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Breakaway breast cancer cells can travel to the brain: Scientists are tracking their path to block entry

One of the most puzzling—and devastating—aspects of cancer is its potentially lethal wanderlust, the spread of the disease from a primary tumor to a new and distant site.

The process is formally called metastasis, which at its most basic is recognized as cancer cells on-the-move. Having broken away from a primary tumour these malignant migrants hitch a ride aboard the blood or lymphatic systems to seed new tumours. As countless studies have shown, certain forms of cancer have preferential destinies.

Among the people who develop metastatic breast cancer, about 10% to 15% with stage IV disease have brain metastases. The risk of brain metastasis is usually highest for those with more aggressive subtypes of breast cancer, such as HER2-positive or triple negative breast cancer according to Breastcancer.org.

Scientists are studying the development of brain metastases in patients with breast cancer. Knowing how these cancer cells make their way to the brain helps lay the groundwork for interventions that block tumour cells' well-beaten path. Blocking the cells from a target tissue is vital because metastatic cancer is inevitably worse in terms of its aggression and harder to fight than a primary tumour.

Writing in Science Translational Medicine, researchers have demonstrated how proteins called connexins orchestrate the spread of metastatic breast cancer to the brain—an event that drastically worsens patients' prognoses. In the laboratory, the research team conducted in vitro and in vivo studies to show that connexins and the enzyme focal adhesion kinase—FAK—likely play a major role in the invasion of the brain by cancer cells. Connexins belong to a family of proteins that form intercellular membrane channels permitting the flow of ions and small molecules between adjacent cells.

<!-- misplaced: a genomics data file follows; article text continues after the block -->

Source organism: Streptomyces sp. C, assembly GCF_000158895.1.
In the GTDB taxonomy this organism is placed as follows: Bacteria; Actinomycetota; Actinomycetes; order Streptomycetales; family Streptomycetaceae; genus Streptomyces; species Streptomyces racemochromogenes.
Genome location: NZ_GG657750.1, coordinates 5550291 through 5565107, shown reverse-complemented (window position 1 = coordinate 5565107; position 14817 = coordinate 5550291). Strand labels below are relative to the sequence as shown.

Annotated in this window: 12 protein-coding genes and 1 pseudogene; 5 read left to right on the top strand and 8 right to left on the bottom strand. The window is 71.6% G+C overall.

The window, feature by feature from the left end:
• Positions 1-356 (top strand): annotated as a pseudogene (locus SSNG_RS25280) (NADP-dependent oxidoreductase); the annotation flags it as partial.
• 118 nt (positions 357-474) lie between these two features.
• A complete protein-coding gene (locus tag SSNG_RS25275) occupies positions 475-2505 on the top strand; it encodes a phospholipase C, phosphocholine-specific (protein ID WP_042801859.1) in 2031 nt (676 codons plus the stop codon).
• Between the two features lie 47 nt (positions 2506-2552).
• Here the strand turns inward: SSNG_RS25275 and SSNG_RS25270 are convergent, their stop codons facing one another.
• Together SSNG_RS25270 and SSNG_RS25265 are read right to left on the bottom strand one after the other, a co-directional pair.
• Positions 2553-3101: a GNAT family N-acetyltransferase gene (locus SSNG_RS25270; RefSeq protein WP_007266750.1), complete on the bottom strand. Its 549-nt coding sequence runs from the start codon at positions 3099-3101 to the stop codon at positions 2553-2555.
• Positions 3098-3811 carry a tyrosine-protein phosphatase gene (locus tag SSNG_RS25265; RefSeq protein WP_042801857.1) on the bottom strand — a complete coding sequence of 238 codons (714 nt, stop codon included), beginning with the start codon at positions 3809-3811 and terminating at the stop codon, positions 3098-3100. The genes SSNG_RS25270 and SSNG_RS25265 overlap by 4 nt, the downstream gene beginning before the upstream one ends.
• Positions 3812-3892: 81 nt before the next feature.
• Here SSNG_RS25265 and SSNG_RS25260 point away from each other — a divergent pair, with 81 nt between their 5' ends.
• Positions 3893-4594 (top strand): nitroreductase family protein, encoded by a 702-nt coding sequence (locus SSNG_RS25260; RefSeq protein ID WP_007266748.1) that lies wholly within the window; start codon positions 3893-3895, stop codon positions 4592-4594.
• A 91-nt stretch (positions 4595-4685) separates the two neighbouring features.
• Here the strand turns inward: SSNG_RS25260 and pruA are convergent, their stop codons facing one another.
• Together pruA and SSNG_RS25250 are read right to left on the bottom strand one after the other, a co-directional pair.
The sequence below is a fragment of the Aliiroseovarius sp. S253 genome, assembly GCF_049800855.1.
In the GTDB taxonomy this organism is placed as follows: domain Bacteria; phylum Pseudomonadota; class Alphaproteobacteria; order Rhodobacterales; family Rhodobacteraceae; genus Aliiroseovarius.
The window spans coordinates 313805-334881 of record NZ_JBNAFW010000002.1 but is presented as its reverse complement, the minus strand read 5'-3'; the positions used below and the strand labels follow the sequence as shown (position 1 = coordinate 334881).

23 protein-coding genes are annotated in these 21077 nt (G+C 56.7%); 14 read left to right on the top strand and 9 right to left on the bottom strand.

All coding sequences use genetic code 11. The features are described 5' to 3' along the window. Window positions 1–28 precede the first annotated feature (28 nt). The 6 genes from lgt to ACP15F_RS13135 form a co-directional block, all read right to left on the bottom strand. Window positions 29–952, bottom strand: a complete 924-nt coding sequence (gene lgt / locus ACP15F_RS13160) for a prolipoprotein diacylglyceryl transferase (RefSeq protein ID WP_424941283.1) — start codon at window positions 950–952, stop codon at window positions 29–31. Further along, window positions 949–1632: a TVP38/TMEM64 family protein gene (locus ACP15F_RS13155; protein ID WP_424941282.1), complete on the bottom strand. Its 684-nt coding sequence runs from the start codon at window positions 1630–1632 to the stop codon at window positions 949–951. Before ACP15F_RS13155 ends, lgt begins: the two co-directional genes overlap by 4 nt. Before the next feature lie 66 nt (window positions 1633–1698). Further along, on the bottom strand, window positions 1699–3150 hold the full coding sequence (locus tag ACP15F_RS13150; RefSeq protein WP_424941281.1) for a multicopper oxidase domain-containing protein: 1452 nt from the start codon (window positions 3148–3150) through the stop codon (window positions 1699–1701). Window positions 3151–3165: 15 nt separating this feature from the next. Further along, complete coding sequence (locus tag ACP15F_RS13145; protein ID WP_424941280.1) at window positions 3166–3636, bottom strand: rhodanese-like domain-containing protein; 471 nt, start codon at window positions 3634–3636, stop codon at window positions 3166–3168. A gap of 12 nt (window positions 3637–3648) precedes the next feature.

This research  work illuminated how connexin-mediated FAK enzyme activation promoted cell adhesion, tumor-astrocyte interaction, and tumour survival within the brain's parenchyma. The parenchyma is the functional tissue in the brain comprised of two types of cells involved in cognition and controlling the body. The remaining brain tissue, known as stroma, is the organ's structural tissue.

The scientists found that connexins activated by the enzyme FAK, can in turn, stimulate signaling pathways that sustain breast cancer cells in brain tissue. The team proved in three different mouse models that connexin proteins drive the spread of breast cancer cells to the brain. When the mice were treated with inhibitors of FAK, an approach already being tested in human clinical trials, the growth of metastatic breast cancer cells was suppressed in the brain.

They suggest FAK inhibitors are likely the most promising strategy for clinical translation at the moment because connexin inhibitors are still unavailable for humans, and the side-effect profile has yet to be established.

Girieca Lorusso et al, Connexins orchestrate progression of breast cancer metastasis to the brain by promoting FAK activation, Science Translational Medicine (2022). DOI: 10.1126/scitranslmed.aax8933

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